Apologetics and the Christian Imagination shows how Christians can harness the power of the imagination to share the Faith in meaningful, effective ways.
Esta es la historia de una académica, una intelectual sin influencias religiosas evidentes de ninguna clase, que llega a un momento de silencio interior en su vida sin que medie ninguna situación especialmente traumática y se plantea el interrogante, con mayúsculas, al que se enfrenta el ser humano: ¿qué hay después de la muerte?
This is the story of a glorious defeat.
Ordway, an atheist academic, was convinced that faith was superstitious nonsense. As a well-educated college English professor, she saw no need for just-so stories about God. Secure in her fortress of atheism, she was safe (or so she thought) from any assault by irrational faith.
So what happened? How did she come to “lay down her arms” in surrender to Christ and then, a few years later, enter the Catholic Church?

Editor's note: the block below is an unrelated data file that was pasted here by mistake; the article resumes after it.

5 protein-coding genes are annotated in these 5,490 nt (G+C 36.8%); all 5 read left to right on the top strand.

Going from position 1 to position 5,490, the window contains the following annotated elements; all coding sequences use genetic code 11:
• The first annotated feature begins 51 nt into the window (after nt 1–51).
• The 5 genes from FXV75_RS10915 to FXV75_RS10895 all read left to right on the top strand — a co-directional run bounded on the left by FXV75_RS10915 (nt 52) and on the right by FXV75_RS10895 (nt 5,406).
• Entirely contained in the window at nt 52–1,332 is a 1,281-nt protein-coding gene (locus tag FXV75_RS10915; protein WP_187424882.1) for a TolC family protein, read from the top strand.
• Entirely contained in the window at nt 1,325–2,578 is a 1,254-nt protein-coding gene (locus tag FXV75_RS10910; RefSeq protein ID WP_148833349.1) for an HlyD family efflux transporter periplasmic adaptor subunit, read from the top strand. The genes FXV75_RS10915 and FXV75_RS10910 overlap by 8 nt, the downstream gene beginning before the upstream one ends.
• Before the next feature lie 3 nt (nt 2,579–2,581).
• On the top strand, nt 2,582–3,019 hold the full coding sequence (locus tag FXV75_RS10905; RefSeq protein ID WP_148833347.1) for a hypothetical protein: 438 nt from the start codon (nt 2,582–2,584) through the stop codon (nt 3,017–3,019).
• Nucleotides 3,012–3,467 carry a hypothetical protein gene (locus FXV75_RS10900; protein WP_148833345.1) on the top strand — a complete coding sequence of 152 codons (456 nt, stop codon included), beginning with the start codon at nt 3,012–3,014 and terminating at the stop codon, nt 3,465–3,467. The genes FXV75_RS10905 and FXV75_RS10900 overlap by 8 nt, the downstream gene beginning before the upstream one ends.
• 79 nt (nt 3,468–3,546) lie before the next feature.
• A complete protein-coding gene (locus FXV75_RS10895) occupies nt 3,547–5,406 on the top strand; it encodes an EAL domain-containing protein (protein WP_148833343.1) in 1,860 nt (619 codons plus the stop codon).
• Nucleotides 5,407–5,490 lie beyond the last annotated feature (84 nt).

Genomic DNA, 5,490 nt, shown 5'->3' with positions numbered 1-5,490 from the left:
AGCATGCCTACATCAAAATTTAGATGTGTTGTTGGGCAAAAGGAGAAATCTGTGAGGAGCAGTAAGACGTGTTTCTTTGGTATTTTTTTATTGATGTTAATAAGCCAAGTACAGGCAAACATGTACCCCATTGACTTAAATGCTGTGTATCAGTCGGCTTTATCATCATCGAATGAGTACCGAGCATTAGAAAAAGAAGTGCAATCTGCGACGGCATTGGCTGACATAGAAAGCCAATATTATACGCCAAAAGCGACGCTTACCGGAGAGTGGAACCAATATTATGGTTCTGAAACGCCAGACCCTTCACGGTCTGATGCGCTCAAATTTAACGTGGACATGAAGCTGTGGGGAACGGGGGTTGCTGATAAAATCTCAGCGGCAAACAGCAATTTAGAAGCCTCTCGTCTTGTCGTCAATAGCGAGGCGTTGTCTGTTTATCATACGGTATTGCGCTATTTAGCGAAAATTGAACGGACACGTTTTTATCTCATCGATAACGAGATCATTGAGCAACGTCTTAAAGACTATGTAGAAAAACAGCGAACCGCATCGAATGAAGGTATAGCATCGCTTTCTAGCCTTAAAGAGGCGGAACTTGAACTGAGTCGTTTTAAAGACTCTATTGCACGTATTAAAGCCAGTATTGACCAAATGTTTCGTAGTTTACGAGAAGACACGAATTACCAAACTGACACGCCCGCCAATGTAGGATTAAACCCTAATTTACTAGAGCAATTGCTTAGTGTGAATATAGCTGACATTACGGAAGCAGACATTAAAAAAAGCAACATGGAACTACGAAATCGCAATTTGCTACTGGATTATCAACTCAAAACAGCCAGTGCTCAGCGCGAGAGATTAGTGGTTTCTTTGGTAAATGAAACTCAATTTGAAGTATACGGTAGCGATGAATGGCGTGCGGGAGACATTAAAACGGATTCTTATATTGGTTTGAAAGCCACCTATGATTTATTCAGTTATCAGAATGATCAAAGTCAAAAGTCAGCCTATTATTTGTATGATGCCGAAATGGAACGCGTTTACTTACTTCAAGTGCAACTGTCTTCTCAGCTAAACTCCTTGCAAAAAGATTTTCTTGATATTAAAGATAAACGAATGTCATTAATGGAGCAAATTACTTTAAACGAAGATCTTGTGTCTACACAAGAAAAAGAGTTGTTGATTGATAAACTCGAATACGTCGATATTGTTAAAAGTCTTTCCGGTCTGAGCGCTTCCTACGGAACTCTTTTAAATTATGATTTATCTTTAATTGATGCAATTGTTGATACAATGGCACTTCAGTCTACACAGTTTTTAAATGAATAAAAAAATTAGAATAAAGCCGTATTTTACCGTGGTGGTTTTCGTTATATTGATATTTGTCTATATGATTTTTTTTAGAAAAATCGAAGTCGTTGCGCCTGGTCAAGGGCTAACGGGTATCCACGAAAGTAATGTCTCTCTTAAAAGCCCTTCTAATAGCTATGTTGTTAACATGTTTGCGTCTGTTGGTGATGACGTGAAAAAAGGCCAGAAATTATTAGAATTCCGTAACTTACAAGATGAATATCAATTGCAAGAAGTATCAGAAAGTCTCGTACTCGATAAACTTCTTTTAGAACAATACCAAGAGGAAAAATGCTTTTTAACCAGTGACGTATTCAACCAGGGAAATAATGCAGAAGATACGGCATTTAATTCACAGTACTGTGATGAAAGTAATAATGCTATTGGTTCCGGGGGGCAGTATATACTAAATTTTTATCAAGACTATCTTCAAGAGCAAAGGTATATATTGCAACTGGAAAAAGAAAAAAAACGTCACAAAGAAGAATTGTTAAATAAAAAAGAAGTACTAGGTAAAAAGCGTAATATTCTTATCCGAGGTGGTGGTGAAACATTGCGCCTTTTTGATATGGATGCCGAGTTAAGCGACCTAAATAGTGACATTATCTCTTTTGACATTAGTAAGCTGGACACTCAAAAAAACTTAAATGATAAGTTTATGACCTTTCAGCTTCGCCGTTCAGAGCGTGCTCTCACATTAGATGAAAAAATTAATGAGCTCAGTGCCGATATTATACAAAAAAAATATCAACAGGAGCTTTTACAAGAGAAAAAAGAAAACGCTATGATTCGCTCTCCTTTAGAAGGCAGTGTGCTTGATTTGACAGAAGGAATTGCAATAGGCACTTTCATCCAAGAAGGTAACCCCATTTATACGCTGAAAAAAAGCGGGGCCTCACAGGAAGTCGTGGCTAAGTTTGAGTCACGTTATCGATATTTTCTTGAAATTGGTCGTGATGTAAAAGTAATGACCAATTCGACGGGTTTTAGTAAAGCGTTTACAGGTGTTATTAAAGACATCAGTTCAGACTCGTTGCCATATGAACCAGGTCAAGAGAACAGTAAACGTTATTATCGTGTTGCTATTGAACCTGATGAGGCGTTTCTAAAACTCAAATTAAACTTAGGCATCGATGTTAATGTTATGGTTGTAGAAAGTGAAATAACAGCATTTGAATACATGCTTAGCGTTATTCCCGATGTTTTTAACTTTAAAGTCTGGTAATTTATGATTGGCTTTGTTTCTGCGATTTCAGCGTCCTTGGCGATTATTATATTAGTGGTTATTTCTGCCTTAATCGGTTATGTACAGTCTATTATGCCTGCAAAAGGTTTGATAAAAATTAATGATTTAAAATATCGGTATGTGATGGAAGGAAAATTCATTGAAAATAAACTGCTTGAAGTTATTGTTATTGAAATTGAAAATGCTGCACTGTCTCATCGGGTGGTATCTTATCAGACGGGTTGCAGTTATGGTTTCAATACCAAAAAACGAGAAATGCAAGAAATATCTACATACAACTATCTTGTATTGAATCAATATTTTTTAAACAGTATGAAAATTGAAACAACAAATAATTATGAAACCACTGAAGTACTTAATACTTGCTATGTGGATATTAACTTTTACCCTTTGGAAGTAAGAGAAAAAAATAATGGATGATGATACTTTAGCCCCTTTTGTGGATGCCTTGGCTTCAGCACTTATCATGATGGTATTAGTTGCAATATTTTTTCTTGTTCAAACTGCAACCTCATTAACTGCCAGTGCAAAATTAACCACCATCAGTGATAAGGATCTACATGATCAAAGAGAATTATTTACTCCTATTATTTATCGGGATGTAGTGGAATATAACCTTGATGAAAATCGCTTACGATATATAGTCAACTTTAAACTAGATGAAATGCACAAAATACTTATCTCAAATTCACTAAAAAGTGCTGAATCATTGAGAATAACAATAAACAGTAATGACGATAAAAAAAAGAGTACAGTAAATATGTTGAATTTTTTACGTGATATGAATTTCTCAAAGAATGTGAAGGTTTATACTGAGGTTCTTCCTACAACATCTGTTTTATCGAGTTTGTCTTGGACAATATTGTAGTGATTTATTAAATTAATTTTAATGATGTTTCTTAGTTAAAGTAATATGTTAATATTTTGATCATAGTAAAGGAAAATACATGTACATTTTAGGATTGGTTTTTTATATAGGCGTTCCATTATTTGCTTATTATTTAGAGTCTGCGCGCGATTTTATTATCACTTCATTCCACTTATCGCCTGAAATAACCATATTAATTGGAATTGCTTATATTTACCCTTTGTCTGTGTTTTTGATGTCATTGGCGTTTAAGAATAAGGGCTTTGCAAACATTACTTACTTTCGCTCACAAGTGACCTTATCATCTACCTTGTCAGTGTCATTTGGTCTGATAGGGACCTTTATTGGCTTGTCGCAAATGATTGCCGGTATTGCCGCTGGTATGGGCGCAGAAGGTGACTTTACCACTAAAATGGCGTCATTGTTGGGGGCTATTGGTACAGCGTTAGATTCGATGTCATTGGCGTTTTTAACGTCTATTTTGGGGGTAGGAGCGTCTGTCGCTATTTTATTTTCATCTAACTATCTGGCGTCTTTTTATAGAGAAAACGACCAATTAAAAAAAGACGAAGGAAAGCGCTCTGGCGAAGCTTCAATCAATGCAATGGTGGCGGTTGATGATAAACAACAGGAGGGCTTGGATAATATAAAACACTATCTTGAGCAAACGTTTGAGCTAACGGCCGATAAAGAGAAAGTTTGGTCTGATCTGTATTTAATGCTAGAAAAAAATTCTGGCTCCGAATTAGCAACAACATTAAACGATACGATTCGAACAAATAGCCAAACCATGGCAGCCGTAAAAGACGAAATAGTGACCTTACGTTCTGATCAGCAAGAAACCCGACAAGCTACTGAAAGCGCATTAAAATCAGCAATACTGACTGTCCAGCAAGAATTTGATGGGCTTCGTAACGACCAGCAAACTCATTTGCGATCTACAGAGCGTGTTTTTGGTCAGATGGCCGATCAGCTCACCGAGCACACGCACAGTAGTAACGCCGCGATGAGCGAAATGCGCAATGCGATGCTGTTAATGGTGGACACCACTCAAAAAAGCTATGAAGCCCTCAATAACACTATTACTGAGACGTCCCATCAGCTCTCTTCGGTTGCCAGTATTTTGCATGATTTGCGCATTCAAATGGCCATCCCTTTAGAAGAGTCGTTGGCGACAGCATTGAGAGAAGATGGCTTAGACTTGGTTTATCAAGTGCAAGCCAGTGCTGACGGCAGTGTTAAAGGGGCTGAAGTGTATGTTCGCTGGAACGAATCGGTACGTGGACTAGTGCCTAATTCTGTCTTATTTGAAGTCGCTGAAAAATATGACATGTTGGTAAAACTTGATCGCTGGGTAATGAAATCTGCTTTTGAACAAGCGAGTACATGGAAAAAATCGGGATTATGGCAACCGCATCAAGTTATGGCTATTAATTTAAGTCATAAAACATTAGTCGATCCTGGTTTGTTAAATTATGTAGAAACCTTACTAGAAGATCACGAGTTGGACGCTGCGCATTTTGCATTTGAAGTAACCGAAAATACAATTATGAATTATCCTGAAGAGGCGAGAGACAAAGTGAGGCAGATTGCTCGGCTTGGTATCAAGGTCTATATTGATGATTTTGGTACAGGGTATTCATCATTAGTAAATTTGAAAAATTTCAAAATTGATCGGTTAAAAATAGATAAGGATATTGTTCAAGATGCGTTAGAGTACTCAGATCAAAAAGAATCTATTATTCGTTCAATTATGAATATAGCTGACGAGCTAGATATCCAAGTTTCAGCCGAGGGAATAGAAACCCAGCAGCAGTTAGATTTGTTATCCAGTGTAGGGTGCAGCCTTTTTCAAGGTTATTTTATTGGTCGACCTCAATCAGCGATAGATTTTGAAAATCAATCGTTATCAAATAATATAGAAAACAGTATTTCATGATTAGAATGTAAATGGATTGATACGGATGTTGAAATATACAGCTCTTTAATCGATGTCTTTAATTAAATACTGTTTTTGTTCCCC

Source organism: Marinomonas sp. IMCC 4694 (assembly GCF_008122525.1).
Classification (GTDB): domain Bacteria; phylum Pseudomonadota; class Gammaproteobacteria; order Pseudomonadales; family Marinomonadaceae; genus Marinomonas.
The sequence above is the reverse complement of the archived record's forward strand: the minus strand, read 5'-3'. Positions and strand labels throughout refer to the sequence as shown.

This is the moving account of her unusual journey. It is the story of an academic becoming convinced of the truth of Christianity on rational grounds — but also the account of God’s grace acting in and through her imagination.
It is the tale of an unfolding, developing relationship with God — told with directness and honesty — and of a painful surrender at the foot of the Cross. It is the account of a lifelong, transformative love of reading and the story of how a competitive fencer put down her sabre to pick up the sword of the Spirit.
Above all, this book is a tale of grace, acting in and through human beings but always issuing from God and leading back to Him. And it is the story of a woman being brought home.